Bowie hearts Iggy.
This we already know. David BowieÁ¢€â„¢s musical life was changed when he first heard the Stooges perform in the early Á¢€Ëœ70s and entered into a long friendship with Mr. Osterberg, a/k/a Iggy Pop. A few years and failed albums later, Bowie tracked the struggling, newly sober Pop down in a sanitarium, er, Á¢€Å“hospitalÁ¢€, and convinced him to begin a solo career after the StoogesÁ¢€â„¢ implosion. The happy couple relocated to Berlin and recorded some of the most important albums in rock (and New Wave) history; BowieÁ¢€â„¢s Á¢€Å“LowÁ¢€, Á¢€Å“HeroesÁ¢€ and Á¢€Å“LodgerÁ¢€ and IggyÁ¢€â„¢s Á¢€Å“The IdiotÁ¢€ and Á¢€Å“Lust for LifeÁ¢€. After that, Iggy went his own way and lost the plot. Ever seen the movie Á¢€Å“Velvet GoldmineÁ¢€? It was sorta like that, but not really.
As Iggy floundered in the early 80s, Bowie, wellÁ¢€¦you know. Á¢€Å“LetÁ¢€â„¢s DanceÁ¢€ was humungous, if safe, and Dave also had a huge hit with Á¢€Å“China GirlÁ¢€, a song co-written and originally recorded byÁ¢€¦Iggy Pop. Bowie wanted Iggy to have some royalty money, so the story goes, so David recorded the song as sort of a favor. When it became a Top Ten hit, Bowie threw the money on his already teetering pile and moved on, while Iggy probably paid his rent by its due date for the first time.
Bowie was flush with cash and he wanted to help his old mate out. So together, Bowie and Pop collaborated on what was meant to be IggyÁ¢€â„¢s big Top 40 breakthrough album, Blah Blah Blah. The idea was to create an accessible album that would finally let Iggy live comfortably, and since Bowie was at his highest commercial apex since the Ziggy days, he was the man to do it.
Á¢€Å“Cry for LoveÁ¢€ was the first single and was so bland, AOR-by-numbers and inconsequential, IÁ¢€â„¢m not even going to bother posting or discussing it. Bleh. Moving on. Trust me here.
The second single was a remake of Á¢€Å“Real Wild Child (Wild One)Á¢€, a song first made famous by Jerry Lee Lewis. You know this one, since itÁ¢€â„¢s been used in so many commercials years after its release, but at the time, it failed to chart. MTV played it a bit here and there, but it wasnÁ¢€â„¢t anywhere near a hit. Strike two for Blah Blah Blah.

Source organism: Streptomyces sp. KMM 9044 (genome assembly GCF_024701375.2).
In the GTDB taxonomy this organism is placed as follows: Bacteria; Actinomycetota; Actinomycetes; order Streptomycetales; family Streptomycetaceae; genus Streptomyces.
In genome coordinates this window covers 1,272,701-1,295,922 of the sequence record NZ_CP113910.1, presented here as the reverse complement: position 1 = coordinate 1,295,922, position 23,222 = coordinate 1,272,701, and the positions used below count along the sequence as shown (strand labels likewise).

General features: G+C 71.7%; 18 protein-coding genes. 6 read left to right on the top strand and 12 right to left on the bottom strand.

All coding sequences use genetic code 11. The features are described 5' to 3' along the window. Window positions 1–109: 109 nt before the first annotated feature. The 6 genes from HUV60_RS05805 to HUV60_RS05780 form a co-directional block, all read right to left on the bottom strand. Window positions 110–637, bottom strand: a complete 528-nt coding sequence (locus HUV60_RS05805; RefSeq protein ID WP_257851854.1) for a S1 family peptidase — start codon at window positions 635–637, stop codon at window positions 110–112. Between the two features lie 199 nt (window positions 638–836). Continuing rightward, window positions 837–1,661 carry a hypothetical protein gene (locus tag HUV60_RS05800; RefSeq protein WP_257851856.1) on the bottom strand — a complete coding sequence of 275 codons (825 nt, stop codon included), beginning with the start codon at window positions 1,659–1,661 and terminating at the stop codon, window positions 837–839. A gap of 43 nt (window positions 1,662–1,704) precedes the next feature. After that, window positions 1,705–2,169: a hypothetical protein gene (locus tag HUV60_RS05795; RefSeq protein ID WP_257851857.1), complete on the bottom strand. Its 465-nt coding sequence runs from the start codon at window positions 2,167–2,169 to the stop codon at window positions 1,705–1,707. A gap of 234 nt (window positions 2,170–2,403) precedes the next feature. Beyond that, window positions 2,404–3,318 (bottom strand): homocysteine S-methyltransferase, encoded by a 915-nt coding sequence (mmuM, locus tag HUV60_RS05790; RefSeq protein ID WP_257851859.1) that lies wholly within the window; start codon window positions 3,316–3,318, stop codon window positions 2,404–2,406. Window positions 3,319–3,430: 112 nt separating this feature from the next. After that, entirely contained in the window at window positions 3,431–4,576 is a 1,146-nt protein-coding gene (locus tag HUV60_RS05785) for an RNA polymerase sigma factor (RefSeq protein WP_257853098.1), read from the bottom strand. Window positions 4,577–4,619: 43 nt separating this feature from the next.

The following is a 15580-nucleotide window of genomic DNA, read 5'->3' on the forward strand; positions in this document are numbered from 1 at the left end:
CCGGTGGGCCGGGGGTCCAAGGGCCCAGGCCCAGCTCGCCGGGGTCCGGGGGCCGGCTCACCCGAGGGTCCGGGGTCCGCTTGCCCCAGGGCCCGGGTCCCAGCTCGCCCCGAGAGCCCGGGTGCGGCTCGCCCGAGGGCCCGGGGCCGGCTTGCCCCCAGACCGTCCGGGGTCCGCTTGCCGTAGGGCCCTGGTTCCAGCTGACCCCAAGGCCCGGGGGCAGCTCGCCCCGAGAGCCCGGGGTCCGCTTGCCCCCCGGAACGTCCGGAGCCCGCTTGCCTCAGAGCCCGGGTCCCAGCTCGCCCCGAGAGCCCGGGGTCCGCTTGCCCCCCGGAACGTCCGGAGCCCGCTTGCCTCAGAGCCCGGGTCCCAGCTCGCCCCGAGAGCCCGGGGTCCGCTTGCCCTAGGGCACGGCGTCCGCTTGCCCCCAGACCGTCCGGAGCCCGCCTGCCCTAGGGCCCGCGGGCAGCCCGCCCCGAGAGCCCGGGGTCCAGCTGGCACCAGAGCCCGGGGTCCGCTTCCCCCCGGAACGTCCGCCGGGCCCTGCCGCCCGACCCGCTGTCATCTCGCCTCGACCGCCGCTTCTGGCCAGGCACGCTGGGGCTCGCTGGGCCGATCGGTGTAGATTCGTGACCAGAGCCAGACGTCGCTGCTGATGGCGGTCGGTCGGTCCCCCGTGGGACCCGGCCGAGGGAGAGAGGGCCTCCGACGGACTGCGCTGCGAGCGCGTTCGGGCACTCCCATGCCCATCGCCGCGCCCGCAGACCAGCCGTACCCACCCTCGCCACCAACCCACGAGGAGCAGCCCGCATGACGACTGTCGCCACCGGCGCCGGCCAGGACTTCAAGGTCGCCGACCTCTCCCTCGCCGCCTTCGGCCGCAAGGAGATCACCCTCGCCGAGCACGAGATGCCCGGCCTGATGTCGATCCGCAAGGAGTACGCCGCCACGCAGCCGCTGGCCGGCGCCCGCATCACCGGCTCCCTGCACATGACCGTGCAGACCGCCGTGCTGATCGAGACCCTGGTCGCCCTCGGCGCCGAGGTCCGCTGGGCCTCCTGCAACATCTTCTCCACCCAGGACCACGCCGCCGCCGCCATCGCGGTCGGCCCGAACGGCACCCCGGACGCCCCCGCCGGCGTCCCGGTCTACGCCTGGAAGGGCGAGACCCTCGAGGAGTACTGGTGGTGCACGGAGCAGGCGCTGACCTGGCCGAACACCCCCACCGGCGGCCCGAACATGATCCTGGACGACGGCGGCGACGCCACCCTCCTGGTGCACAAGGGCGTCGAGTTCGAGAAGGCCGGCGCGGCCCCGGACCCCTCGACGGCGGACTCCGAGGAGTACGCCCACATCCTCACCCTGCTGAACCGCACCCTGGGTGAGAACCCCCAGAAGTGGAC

The albumsÁ¢€â„¢ third attempt is the real reason IÁ¢€â„¢m writing this post Á¢€” I absolutely adore Á¢€Å“IsolationÁ¢€, because itÁ¢€â„¢s the most pure sounding Bowie/Pop collaboration on this set. The production is a bit dated, but IggyÁ¢€â„¢s delivery is impassioned and the Bowie backing vocals give the affair a real Sixties/Righteous Brothers groove amid all the drum machines and synths (Bowie is not credited with backing vox on the insert, but just listen and you tell me). And the Á¢€Å“I need some lovinÁ¢€â„¢/like a fastball needs controlÁ¢€ metaphor is hysterical. Just a great track all around.
Another favorite, if a little too long, is Á¢€Å“ShadesÁ¢€, another ballad a la Iggy. This was another of the few new Bowie/Pop co-written efforts, and featured a spirited Á¢€Å“Woo hoo!Á¢€ backing hook that makes me smile each time I hear it. If Blah Blah Blah had sounded more like these two tracks, it may be a little more fondly remembered than it is.
As it stands, IggyÁ¢€â„¢s true commercial breakthrough finally happened four years later, when Á¢€Å“CandyÁ¢€, a duet with the B-52sÁ¢€â„¢ Kate Pierson, hit the Top 20. A few years later, Á¢€Å“Lust For LifeÁ¢€ was first used in the soundtrack for the movie Trainspotting, then began popping up in commercials for banks and cruise lines (not bad for a song about kicking junk). Then, Á¢€Å“Real Wild ChildÁ¢€ got its day in the commercial sun, as it also made the advertising soundtrack rounds.
I imagine Iggy has no problem paying his rent/mortgage these days, and the man deserves that.
I can’t find the video for “Isolation” on YouTube, so instead, enjoy Iggy being told to go “fuck Bowie” by a fan and Iggy’s well-mannered and deserved response:
Á¢€IsolationÁ¢€ did not chart. Á¢€Å“ShadesÁ¢€ was an album track.
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